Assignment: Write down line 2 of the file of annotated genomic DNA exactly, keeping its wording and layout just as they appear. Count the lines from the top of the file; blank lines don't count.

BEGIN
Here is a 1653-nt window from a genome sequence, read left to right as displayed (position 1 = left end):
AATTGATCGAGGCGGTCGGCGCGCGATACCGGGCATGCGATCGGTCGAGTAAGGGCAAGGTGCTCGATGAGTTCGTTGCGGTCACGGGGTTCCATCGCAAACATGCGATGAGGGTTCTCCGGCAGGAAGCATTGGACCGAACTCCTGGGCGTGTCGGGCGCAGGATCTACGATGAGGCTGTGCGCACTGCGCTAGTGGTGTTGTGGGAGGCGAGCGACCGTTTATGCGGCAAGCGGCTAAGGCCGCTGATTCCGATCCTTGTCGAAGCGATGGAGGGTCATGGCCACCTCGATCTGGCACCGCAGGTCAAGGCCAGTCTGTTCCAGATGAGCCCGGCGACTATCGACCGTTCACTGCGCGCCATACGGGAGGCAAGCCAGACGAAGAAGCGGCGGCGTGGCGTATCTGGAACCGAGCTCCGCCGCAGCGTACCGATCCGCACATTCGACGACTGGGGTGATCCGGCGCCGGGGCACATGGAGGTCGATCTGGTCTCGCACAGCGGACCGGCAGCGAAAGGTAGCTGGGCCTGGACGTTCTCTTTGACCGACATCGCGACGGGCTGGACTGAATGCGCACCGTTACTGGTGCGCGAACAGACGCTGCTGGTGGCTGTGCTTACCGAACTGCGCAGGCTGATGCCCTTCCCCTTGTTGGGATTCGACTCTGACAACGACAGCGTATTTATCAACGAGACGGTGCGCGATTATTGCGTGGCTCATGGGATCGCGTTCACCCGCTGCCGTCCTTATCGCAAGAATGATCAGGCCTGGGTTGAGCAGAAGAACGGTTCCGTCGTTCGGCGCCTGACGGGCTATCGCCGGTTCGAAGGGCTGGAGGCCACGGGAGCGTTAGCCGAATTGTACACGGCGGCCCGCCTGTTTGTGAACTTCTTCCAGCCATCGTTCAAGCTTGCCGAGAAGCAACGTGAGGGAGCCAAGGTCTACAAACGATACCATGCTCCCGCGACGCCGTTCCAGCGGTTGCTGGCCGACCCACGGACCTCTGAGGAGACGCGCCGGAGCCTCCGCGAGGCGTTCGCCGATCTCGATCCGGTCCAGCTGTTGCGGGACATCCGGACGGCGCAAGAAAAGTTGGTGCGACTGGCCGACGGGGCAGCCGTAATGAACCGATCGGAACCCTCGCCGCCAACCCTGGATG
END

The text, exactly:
AATTGATCGAGGCGGTCGGCGCGCGATACCGGGCATGCGATCGGTCGAGTAAGGGCAAGGTGCTCGATGAGTTCGTTGCGGTCACGGGGTTCCATCGCAAACATGCGATGAGGGTTCTCCGGCAGGAAGCATTGGACCGAACTCCTGGGCGTGTCGGGCGCAGGATCTACGATGAGGCTGTGCGCACTGCGCTAGTGGTGTTGTGGGAGGCGAGCGACCGTTTATGCGGCAAGCGGCTAAGGCCGCTGATTCCGATCCTTGTCGAAGCGATGGAGGGTCATGGCCACCTCGATCTGGCACCGCAGGTCAAGGCCAGTCTGTTCCAGATGAGCCCGGCGACTATCGACCGTTCACTGCGCGCCATACGGGAGGCAAGCCAGACGAAGAAGCGGCGGCGTGGCGTATCTGGAACCGAGCTCCGCCGCAGCGTACCGATCCGCACATTCGACGACTGGGGTGATCCGGCGCCGGGGCACATGGAGGTCGATCTGGTCTCGCACAGCGGACCGGCAGCGAAAGGTAGCTGGGCCTGGACGTTCTCTTTGACCGACATCGCGACGGGCTGGACTGAATGCGCACCGTTACTGGTGCGCGAACAGACGCTGCTGGTGGCTGTGCTTACCGAACTGCGCAGGCTGATGCCCTTCCCCTTGTTGGGATTCGACTCTGACAACGACAGCGTATTTATCAACGAGACGGTGCGCGATTATTGCGTGGCTCATGGGATCGCGTTCACCCGCTGCCGTCCTTATCGCAAGAATGATCAGGCCTGGGTTGAGCAGAAGAACGGTTCCGTCGTTCGGCGCCTGACGGGCTATCGCCGGTTCGAAGGGCTGGAGGCCACGGGAGCGTTAGCCGAATTGTACACGGCGGCCCGCCTGTTTGTGAACTTCTTCCAGCCATCGTTCAAGCTTGCCGAGAAGCAACGTGAGGGAGCCAAGGTCTACAAACGATACCATGCTCCCGCGACGCCGTTCCAGCGGTTGCTGGCCGACCCACGGACCTCTGAGGAGACGCGCCGGAGCCTCCGCGAGGCGTTCGCCGATCTCGATCCGGTCCAGCTGTTGCGGGACATCCGGACGGCGCAAGAAAAGTTGGTGCGACTGGCCGACGGGGCAGCCGTAATGAACCGATCGGAACCCTCGCCGCCAACCCTGGATG